Mind Your Ps and Qs: Reclaiming Pagan and Queer

Mind Your Ps and Qs: Reclaiming Pagan and Queer January 7, 2020

In 1990, an anonymous author wrote a blistering manifesto entitled QUEERS READ THIS. In the 13th century, an anonymous author collated dozens of Icelandic poems in a 45-page vellum manuscript known as the Codex Regius.

Walk with me; I know the road.

A long road. Image by Ximonic via Wikimedia, GNU Free Documentation License 1.2

There’s no right way to be marginalized. There is no version where you are greeted kindly by the authorities and told you’ve done a good job and they’ll let you into the clubhouse now, meek and pliant but alive. The kindest thing they want for you is subjugation, and most of them want blood. Oh, they’ll dress it up civilized and pretend all day that they aren’t licking their teeth waiting for you to stumble, yearning for the slightest hint of an exploitable weakness. Some of them will even believe it until they get that opportunity– but at the end of the day they want you silent and invisible, and the best kind of silence and invisibility is death, preferably with a rousing hunt beforehand.

(This is where we talk about intersectionality, and the fact that you can be– almost certainly are– both of these people. You’re not a rabbit approaching a snare, and you’re not a wolf prowling the perimeter. You are a fox. Whether you get to eat or be eaten depends entirely on what company you’re in. Accept that about yourself and move on.)

Fox. Image by Uoaei1, via Wikimedia, Creative Commons Attribution-Share Alike 4.0 International license.

QUEERS READ THIS was written the year I was born, three months before I refused to turn in my mother’s womb and had to be cut out of her whole and alive. I hope like fire that the people who wrote it are still alive and still furious and still fighting. It’s a primal scream– just a full-throated roar of anger and pain and stubbornness, a desperate messy hate-love letter to its own blood. It was printed on twelve pages and distributed at a NY Pride March by Queer Nation, a direct action activist group born out of the AIDS crisis.

This is how it starts: “How can I convince you, brother, sister that your life is in danger: That everyday you wake up alive, relatively happy, and a functioning human being, you are committing a rebellious act.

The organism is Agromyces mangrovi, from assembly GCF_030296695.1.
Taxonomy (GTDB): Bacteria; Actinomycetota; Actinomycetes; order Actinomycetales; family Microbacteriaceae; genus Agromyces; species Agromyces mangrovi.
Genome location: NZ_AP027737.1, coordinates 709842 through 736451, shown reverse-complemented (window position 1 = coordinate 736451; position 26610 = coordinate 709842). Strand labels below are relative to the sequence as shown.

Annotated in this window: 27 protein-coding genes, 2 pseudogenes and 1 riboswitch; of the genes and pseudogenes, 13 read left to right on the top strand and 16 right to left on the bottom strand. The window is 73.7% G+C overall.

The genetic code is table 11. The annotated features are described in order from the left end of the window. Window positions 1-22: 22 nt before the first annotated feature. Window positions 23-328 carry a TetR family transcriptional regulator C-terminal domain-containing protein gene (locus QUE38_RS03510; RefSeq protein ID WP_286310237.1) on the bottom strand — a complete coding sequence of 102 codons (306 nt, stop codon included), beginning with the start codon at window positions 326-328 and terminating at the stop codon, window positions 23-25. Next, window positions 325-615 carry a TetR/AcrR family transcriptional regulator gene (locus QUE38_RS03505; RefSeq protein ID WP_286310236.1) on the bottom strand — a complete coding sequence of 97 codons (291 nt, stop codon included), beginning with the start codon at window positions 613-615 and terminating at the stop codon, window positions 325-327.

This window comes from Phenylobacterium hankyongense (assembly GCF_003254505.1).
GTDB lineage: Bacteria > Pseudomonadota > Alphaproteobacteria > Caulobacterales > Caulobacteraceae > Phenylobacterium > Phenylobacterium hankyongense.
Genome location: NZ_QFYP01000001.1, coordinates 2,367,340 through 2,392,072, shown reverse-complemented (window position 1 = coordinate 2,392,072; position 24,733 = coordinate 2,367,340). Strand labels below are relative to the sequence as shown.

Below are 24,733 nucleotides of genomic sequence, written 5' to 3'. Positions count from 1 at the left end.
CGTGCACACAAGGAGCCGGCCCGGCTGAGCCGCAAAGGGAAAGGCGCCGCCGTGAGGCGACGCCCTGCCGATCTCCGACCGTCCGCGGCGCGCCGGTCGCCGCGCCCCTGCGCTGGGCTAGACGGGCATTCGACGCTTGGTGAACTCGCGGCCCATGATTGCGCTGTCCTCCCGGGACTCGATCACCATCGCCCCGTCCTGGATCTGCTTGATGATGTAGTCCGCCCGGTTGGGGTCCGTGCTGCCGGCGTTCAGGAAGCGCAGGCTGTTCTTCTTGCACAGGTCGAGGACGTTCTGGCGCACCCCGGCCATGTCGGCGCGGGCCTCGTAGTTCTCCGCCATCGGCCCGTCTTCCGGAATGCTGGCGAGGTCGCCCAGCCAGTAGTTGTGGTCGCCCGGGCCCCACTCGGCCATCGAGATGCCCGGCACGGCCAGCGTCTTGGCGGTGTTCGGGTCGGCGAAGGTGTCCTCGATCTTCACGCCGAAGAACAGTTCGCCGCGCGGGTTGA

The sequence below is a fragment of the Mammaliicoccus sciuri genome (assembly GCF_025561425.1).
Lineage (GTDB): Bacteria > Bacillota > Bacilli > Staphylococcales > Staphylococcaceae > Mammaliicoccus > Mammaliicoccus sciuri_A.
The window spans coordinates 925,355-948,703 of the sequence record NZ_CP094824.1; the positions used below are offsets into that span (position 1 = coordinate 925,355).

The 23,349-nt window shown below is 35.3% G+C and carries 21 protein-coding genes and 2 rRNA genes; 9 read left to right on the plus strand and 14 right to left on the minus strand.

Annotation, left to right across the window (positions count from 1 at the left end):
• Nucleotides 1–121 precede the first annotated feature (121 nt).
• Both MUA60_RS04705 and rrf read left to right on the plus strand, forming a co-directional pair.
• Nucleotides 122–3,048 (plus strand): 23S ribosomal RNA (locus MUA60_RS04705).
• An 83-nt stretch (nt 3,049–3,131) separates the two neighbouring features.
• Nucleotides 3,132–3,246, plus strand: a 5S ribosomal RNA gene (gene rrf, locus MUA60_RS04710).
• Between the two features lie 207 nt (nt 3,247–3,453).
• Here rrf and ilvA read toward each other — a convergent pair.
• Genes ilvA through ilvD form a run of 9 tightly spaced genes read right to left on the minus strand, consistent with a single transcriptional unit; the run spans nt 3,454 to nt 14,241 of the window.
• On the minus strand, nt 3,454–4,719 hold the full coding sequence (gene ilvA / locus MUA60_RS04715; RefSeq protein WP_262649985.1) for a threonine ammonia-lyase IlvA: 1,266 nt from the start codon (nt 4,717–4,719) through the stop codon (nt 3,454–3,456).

Of course all history is queer history– we didn’t spring into existence in the 20th century, fully-formed and unacceptable, like peerless Athena from her father’s headache– but if we have to choose a starting point, at least for the US, Stonewall is as good a place as any to begin. In 1969, a group of NYPD officers literally called the Public Morals Squad invaded the Stonewall Inn, a Mafia-owned establishment notorious as a haunt for the suppressed queer community, and began the usual attacks on the patrons. This time some spirit of rebellion stirred, and as the crowd surged to outnumber the police by hundreds, one unknown woman was dragged out fighting all the way. She called out to the restless onlookers, “Why don’t you guys do something?”

So they did something.

The raid sign left behind on night of the Stonewall Riots. Image by Rhododendrites, via Wikimedia, Creative Commons Attribution-Share Alike 4.0 International license.

What they did was start a riot, a violent backlash against violence that spilled into the following nights. It was instigated by gay street kids, by prostitutes, by drag queens and trans people of color– by the most marginalized fringes of a marginalized community. They forced the officers into open retreat, and even after reinforcements arrived to rescue them the mob chased police cars through the streets. By the next year, what had been a meek and polite movement begging for recognition ignited the first Pride marches on the anniversary of the Stonewall Riots.

I don’t repudiate that violence– that violence was earned– but it’s not why I’m mentioning Stonewall. The reason I’m mentioning Stonewall is the gay street kids, the prostitutes, the drag queens and trans people of color. The reason I’m mentioning Stonewall is that we don’t like to talk about who was in the trenches doing the fighting.

The Codex Regius contains 31 poems, among them Havamal, “the sayings of the High One”. Although these verses do not contain specific attribution, they are generally understood as intended to be the advice of Odin on many subjects.

Chisholm’s translation of Havamal opens with the following warning:

Watch out and check all gates before faring forth.
One should spy around,
one should pry around.
Hard to know what foe
sits before you in the next room.

(It’s not paranoia if they’re really after you.)

Let’s talk about Odin. Better yet, let’s talk about queer Odin.

Odin Ride to Hel. Image by W.G. Collingwood, via Wikimedia, Public Domain

Odin has many names– One Eyed, Wanderer, Raven God, Glad of War, Sage, Terrible One– and among them, distinctive even among this range, is Jálkr, which means “Gelding”. A little at odds with the popular image of the Norse gods as macho manly men, this is thought to be a reference to Odin’s seidhr work– a kind of ecstatic magic associated with female sexuality which he learns from Freyja, and which he must transgress gender and sexual boundaries in order to perform. This transgression places Odin– the High One, the Roarer, the Allfather– beyond the fringes of the social mores of his society, which condemned such behaviour as ergi, unmanly and unacceptable. And yet Odin remains all these things– he is the lord of his peers, the wise counselor, the war god that men turn to for battle frenzy and victory and a place in his hall when they fall. And he is also, simultaneously, the strange witch with weird ways, the dangerous outlier tricking men into his schemes and his bed.